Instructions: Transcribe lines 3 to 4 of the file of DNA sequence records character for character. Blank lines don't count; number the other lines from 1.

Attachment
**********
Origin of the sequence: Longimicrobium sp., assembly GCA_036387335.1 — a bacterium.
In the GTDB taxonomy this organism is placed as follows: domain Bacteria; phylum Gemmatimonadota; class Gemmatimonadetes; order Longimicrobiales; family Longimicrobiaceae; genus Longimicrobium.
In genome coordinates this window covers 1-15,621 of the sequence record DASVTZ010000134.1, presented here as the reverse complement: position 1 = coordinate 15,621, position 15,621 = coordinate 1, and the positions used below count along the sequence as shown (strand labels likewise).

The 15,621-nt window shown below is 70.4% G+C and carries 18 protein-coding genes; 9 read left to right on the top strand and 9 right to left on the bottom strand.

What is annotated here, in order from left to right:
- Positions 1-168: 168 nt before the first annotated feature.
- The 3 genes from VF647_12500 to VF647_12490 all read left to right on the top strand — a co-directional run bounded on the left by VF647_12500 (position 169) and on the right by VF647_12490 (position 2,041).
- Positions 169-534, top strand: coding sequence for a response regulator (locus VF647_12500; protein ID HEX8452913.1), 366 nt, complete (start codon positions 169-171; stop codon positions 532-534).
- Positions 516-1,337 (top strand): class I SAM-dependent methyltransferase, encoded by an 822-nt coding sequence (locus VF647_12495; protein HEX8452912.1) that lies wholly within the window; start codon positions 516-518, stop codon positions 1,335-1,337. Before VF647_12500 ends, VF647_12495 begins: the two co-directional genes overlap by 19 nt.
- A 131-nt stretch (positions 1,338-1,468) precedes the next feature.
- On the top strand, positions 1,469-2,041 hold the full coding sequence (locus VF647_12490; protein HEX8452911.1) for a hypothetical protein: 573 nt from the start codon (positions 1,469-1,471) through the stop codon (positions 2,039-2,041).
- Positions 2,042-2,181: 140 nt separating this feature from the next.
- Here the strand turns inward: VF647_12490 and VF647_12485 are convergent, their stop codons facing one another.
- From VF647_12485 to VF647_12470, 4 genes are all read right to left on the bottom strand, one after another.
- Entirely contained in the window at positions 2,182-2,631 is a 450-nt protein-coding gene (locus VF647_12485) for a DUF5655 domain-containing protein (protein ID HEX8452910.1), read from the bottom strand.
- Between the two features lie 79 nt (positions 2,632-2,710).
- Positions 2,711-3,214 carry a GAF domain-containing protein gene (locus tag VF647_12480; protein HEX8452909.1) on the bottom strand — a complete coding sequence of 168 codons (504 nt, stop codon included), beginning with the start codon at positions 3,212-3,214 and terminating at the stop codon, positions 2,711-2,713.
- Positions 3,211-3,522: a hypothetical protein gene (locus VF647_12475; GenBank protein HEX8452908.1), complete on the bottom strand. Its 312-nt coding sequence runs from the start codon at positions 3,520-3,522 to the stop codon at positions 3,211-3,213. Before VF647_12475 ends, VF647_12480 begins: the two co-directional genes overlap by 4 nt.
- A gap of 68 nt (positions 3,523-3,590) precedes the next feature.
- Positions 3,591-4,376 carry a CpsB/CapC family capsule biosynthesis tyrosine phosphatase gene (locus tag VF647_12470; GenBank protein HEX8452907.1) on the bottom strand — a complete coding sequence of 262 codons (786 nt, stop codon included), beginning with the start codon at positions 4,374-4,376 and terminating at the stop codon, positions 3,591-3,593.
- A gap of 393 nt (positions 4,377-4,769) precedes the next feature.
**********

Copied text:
In genome coordinates this window covers 1-15,621 of the sequence record DASVTZ010000134.1, presented here as the reverse complement: position 1 = coordinate 15,621, position 15,621 = coordinate 1, and the positions used below count along the sequence as shown (strand labels likewise).

The 15,621-nt window shown below is 70.4% G+C and carries 18 protein-coding genes; 9 read left to right on the top strand and 9 right to left on the bottom strand.